US ONR contracts Battelle and Halyard Health to produce new product for limb injuries

12 June 2016 (Last Updated June 12th, 2016 18:30)

Battelle and Halyard Health have been contracted by the US Office of Naval Research (ONR) to co-develop a medical device that can help reduce the loss of tissue in severely injured limbs.

Battelle and Halyard Health have been contracted by the US Office of Naval Research (ONR) to co-develop a medical device that can help reduce the loss of tissue in severely injured limbs.

The new product will be developed as part of the Acute Care Cover for Severely Injured Limbs (ACCSIL) project, which will include the development of a conformal cover.

The cover will be designed to protect the injured limb, while providing a therapeutic cocktail that mitigates damage and promotes tissue survival.

"When a limb is severely injured, the best practise is to encase it as-is, and get it to a surgical theatre as fast as possible."

A prototype of the device is expected to be delivered next year.

Battelle consumer industrial and medical technologies group vice-president Joe Berger said: "When a limb is severely injured, the best practise is to encase it as-is, and get it to a surgical theatre as fast as possible.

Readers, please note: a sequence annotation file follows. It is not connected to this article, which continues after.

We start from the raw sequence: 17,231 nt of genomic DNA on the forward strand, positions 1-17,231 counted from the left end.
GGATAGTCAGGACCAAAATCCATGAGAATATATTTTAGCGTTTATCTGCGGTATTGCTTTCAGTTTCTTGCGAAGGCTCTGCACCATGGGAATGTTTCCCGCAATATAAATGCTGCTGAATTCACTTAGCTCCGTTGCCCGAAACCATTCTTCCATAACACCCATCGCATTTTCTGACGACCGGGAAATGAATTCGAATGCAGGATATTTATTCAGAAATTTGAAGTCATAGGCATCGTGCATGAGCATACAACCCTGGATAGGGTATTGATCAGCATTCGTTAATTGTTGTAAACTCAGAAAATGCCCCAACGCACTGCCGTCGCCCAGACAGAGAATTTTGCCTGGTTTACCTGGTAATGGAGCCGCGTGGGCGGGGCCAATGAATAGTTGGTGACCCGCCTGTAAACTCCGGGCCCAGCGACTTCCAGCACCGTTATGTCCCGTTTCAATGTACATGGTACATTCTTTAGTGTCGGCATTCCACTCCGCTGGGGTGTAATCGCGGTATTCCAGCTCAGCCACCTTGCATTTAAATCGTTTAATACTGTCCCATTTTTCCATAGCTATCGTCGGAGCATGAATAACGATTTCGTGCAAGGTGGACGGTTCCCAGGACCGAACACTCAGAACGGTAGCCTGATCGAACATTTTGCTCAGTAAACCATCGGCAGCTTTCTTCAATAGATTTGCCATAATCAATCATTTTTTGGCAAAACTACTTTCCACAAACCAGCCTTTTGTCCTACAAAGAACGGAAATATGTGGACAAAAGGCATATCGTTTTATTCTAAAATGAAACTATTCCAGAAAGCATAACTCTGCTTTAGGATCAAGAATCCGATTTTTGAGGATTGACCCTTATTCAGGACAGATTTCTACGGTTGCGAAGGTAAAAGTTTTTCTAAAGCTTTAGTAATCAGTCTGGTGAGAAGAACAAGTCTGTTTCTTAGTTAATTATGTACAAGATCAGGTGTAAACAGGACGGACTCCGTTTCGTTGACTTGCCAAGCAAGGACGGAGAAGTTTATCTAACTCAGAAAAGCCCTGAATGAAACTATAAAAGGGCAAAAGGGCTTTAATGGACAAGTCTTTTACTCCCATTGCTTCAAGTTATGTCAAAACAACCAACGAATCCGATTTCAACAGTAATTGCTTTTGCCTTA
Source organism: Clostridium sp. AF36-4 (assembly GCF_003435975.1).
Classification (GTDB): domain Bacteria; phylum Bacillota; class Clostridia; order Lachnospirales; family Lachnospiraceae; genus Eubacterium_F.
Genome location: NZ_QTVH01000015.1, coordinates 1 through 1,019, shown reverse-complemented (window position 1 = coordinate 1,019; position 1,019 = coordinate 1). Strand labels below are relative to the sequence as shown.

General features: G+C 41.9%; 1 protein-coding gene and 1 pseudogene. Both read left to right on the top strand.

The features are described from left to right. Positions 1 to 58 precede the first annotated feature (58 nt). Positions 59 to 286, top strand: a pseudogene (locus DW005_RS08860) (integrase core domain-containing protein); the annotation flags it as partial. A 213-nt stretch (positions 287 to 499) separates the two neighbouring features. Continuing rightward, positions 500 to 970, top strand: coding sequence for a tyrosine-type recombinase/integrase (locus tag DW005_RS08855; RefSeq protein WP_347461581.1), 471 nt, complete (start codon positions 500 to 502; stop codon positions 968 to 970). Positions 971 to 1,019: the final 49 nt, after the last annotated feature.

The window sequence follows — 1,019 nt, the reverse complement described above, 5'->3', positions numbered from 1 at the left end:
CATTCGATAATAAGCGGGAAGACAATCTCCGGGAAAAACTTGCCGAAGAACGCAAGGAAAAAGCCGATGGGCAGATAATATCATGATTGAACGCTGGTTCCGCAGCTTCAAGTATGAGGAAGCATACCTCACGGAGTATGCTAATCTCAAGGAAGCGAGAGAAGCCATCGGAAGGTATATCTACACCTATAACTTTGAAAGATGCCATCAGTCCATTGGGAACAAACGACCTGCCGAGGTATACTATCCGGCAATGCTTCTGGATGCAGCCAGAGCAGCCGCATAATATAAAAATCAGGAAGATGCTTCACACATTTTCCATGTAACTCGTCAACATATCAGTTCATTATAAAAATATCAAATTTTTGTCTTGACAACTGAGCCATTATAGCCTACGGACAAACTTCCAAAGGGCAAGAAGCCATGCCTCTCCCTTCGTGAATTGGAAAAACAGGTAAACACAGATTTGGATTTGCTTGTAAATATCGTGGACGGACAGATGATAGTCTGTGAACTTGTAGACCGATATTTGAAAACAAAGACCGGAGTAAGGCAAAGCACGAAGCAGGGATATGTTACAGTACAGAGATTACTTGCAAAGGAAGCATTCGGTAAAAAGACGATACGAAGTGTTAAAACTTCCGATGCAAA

"Believe it or not, what's being used now to address such injuries actually promotes the growth of harmful microorganisms and necrotic tissue."

Battelle's planned small, lightweight device will be known as the Protective Oxygenating Wrap for Enhanced Recovery (POWER), and will feature wound dressing materials, active medical ingredients, and a oxygen delivery system.

It shields the wound from microbe infection while promoting growth of tissue by delivery oxygen to the wound, resulting in improved recovery time and quality of life of the injured soldier.

ONR programme manager Tim Bentley said: "It will be carried by the corpsman and medics and administered at the point of injury on the battlefield.

"It will be designed to be light-weight and keep the wound fresh and maintain tissue condition for up to 72 hours, which is particularly important as we plan for future scenarios where prolonged field care will be required."

In 2013, Battelle worked on a $23m US Defense Advanced Research Projects Agency project to develop a device to treat sepsis.